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Censorship Games

Australian AvP Ban Reversed 71

Posted by Soulskill
from the people-have-spoken dept.
Earlier this month, we discussed news that Sega's new Aliens vs. Predator video game had been refused classification in Australia, effectively banning it. After a scathing response from the developer saying they wouldn't censor the game, and later news that the classification scheme may be updated to include an R18+ rating, it now seems that the Classification Board has seen fit to give the game a green light after all. Sega's Darren Macbeth told Kotaku, "We are particularly proud that the game will be released in its original entirety, with no content altered or removed whatsoever. This is a big win for Australian gamers. We applaud the Classification Review Board on making a decision that clearly considers the context of the game, and is in line with the modern expectations of reasonable Australians."
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Australian AvP Ban Reversed

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  • by QuantumG (50515) * <qg@biodome.org> on Friday December 18, 2009 @06:10AM (#30485074) Homepage Journal

    Hey, it took a lackluster title to refuse to water down their game, most likely because they have no more budget to do so and had no expected sales to lose, but if it results in real change for good games in the future, so be it.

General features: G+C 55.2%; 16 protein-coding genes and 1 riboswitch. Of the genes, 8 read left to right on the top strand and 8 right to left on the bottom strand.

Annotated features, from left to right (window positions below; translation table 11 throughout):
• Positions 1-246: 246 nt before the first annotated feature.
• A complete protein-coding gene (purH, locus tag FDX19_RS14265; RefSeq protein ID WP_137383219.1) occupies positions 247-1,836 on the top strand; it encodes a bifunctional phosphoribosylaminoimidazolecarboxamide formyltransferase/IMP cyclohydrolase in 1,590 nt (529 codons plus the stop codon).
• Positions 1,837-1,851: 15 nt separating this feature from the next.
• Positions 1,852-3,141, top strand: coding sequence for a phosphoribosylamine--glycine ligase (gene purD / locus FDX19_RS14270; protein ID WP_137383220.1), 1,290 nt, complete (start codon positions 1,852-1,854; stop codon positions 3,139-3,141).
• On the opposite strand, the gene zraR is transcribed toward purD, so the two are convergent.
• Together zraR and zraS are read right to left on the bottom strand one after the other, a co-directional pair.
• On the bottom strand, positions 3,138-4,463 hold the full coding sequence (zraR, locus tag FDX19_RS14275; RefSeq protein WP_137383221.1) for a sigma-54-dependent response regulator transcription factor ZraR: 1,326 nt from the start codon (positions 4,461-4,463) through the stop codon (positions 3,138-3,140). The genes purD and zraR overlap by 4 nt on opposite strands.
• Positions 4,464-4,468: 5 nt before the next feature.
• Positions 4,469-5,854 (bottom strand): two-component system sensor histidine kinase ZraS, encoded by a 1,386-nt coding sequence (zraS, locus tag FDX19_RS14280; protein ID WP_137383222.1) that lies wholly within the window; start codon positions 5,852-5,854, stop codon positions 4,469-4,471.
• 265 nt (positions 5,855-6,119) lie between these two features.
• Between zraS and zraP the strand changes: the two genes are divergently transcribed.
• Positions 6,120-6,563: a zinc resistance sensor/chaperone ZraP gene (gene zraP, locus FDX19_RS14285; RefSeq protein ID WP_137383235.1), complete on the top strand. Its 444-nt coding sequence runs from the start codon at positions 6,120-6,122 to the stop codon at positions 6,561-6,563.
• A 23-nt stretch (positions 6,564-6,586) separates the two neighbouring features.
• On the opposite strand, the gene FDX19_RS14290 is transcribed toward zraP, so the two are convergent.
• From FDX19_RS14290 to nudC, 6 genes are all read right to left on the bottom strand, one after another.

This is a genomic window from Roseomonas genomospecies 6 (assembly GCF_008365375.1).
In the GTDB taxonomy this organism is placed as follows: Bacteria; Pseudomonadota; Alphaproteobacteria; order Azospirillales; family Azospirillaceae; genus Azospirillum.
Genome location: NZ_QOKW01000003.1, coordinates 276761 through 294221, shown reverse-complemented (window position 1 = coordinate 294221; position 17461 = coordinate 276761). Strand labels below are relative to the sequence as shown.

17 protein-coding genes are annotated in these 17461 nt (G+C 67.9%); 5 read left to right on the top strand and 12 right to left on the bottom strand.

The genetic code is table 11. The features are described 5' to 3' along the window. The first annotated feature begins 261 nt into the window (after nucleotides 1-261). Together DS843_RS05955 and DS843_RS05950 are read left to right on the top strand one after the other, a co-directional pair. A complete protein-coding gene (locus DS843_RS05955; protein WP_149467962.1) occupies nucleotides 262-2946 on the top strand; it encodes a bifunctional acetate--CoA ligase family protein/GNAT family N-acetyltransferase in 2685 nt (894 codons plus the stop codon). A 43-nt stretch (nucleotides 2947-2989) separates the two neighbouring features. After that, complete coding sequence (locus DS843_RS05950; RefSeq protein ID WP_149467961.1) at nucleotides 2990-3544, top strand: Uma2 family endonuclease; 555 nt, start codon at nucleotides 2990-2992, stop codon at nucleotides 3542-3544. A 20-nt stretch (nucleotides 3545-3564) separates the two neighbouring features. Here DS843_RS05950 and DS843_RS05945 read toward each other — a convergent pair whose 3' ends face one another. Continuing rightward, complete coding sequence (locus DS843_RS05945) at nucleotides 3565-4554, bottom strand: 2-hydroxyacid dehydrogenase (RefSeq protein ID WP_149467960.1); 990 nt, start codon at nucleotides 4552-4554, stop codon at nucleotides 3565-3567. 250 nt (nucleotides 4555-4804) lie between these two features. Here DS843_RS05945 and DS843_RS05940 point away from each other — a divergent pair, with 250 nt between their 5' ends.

• by baronvoncarson (1684844) on Friday December 18, 2009 @06:23AM (#30485116)
    We wont. Zombies look too much like humans. It's the doublestandards of our rating system. On the one hand a game where you kill zombies gets banhammer, but on the other hand a game you play as a terrorist (MW2) and can decapitate living humans, not zombies (AvP), get the MA15+ rating. Our country is so far behind the times with it's rating system and it's fast becoming a nanny state. Hopefully some kids get this game and parents see how violent it is and it causes some pissed off mums to get vocal. It might actually help us get our long awaited R18+ rating.
  • by Anonymous Coward on Friday December 18, 2009 @08:09AM (#30485546)

    It's the same game, with the same mechanics, the same plot. Gore shouldn't even be an issue.

    It shouldn't be, but it is. Having played both, I can definitely say the uncut version provides a better experience. The full version is more immersive, it's a far better example of the whole wading-knee-deep-through-zombie-corpses experience that the genre is all about. In comparison, the censored version feels... sterile, and bland. And it's not even the gore, to be honest - the #1 problem for me is the disappearing corpses. It's not quite a flashing sign saying "YOU ARE NOT SHOOTING REAL PEOPLE", but has the same effect. You don't notice the difference when you're trapped in an alley being swamped by 2 separate hordes and your friend is pinned and your down to your last clip - you're way too busy to notice anything much then. But once you get through the fight and stop to catch your breath, when you look around and see a pristine environment where you know that you personally took down dozens of the damn things... it just feels wrong.